But again, I felt defeated. My review, my critique, felt too much like a chore, and it shouldn’t feel that way. Even if I am writing an angry review, I should feel some sense of catharsis at letting off steam and venting my frustrations, not a sense of growing irritation and a desire to get it over and done with mixed with a sense of plain old “ugh”. Writing this review, or attempting to write it at least, was depressing me. And I kept putting it off and avoiding it. And avoiding it. Until here we are and Rogue One has finally come out, and it’s still not done.

The Force Awakens is a shallow experience, forgettable if not for being a beat-for-beat copy of two much better films, Star Wars and The Empire Strikes Back respectively. Dialogue, comedy, and effects serve to disguise a thin, hole-ridden plot and lazy writing that wants to deliver a lot of empty “nostalgia” without earning any of its moments.

That would be my summary, but I don’t think it’s worth it. This article is not a proper recap or review, it’s a white flag. I surrender. You beat me, JJ Abrams: you bored me to death. This article is as empty, pointless, and repetitive as the movie I sat through, and much like the film, there are other ones out there that can do the job better than either of us did. I know other people enjoyed it and fair play to them, but if you want to know how I feel about the film, this dreck of an article is basically my piece of crap post-modern art, a work of minimalism that sums up my feelings about the film. If you’re as disappointed in this article as I was in the film, then my feelings have been transmitted.  

I apologize for wasting anyone’s time, but I felt the need to get this off my chest. I cautiously look forward to Rogue One and hope it’s better, and I feel a faint sense of foreboding when I think of 2017 and seeing Episode VIII.    

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  • Thomas Stockel

    If you feel like crying, man, then just let the tears come. Hug your pillow and scream into it until your throat’s raw. You got a cat? Pet your cat a lot. Let the healing begin.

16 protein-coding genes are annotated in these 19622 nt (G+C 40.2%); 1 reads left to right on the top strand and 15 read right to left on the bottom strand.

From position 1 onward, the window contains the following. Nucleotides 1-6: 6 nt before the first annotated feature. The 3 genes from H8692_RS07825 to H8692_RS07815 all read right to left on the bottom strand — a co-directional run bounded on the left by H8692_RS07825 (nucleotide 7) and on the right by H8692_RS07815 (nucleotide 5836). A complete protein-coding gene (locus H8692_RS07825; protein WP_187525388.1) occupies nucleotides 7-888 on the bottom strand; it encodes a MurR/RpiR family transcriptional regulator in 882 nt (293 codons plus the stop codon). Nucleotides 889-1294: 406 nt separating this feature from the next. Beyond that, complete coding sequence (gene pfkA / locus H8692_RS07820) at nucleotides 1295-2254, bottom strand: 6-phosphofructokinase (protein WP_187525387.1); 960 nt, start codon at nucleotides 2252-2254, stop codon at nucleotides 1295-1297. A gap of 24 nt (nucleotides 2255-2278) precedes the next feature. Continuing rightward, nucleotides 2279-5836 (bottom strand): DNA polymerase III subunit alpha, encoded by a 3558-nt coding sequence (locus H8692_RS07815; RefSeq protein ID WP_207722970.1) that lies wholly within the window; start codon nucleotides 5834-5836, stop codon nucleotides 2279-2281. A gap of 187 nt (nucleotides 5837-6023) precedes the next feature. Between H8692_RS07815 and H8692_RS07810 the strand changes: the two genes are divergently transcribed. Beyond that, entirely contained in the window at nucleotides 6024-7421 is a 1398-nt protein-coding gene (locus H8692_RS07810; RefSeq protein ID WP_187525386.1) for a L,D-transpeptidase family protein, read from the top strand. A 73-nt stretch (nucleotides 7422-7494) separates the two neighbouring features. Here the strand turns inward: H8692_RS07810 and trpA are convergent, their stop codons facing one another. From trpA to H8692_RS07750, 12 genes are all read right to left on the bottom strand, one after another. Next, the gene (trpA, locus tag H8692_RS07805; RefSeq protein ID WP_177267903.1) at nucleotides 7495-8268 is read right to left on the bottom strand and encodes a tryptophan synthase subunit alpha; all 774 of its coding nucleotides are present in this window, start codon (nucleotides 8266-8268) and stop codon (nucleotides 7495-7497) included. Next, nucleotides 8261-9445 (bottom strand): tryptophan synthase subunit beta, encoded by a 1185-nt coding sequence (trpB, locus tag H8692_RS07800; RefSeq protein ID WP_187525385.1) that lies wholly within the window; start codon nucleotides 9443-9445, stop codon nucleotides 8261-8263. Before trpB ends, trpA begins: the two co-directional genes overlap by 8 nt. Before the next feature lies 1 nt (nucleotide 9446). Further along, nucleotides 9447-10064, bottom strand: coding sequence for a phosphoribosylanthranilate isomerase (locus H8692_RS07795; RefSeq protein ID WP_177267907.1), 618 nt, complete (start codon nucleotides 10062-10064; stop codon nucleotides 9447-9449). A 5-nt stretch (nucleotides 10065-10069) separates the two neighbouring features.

• Jonathan Campbell

      No, I don’t have a cat :'(

      But I don’t feel like crying either. I just feel…annoyed. Irritated.

      About to watch Rogue One. Hope it’s better.

  • Premonition_45

    It’s like the producers were so scared of angering the ultra-hardcore fanboys that they neglected to give the film its own identity.

  • Greenhornet

    I’m an old fart.
    I saw “Star Wars” (There can never be a “New Hope” for me) back in the ’70’s and remember when people stood and CHEERED at the end!
    Then came the disappointment when the studios came away with the wrong lesson from Star Wars and flung special effects, light swords, space ships and cute robots at the audience, nearly killing science fiction movies. I became leery of the sequels and didn’t see them until I was sure they would not be crap.
    For me, the story ended on Endor. However, I softened a little for the Disney/MGM park ride, the RPG and the comics. I even watched the “Clone Wars” cartoon with interest; but still, I had let go long ago while things were still good.
    I’m just a bitter old man.

    • Thomas Stockel

      You’re not alone, man. Star Wars’ best days are behind us and it’s sad that so many people I find on Facebook are apologists or people with very, very low standards.

  • NameWithheldByRequest

    “…would make fair background noise if there was nothing else to watch and I needed a distraction.”